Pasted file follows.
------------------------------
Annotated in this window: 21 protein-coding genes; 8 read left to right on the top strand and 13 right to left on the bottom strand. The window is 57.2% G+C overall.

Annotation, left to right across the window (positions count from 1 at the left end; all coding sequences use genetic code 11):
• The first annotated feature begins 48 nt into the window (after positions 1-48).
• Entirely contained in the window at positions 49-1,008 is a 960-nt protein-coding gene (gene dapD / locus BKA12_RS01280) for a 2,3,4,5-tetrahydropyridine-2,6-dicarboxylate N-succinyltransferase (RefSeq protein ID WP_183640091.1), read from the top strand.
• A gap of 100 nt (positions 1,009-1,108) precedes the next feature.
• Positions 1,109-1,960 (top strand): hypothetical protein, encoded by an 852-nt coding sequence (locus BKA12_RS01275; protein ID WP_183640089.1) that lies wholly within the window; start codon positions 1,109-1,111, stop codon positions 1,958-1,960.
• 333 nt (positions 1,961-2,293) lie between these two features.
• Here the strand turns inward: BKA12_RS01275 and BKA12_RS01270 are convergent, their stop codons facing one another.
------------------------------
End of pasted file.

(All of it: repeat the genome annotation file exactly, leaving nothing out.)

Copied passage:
Annotated in this window: 21 protein-coding genes; 8 read left to right on the top strand and 13 right to left on the bottom strand. The window is 57.2% G+C overall.

Annotation, left to right across the window (positions count from 1 at the left end; all coding sequences use genetic code 11):
• The first annotated feature begins 48 nt into the window (after positions 1-48).
• Entirely contained in the window at positions 49-1,008 is a 960-nt protein-coding gene (gene dapD / locus BKA12_RS01280) for a 2,3,4,5-tetrahydropyridine-2,6-dicarboxylate N-succinyltransferase (RefSeq protein ID WP_183640091.1), read from the top strand.
• A gap of 100 nt (positions 1,009-1,108) precedes the next feature.
• Positions 1,109-1,960 (top strand): hypothetical protein, encoded by an 852-nt coding sequence (locus BKA12_RS01275; protein ID WP_183640089.1) that lies wholly within the window; start codon positions 1,109-1,111, stop codon positions 1,958-1,960.
• 333 nt (positions 1,961-2,293) lie between these two features.
• Here the strand turns inward: BKA12_RS01275 and BKA12_RS01270 are convergent, their stop codons facing one another.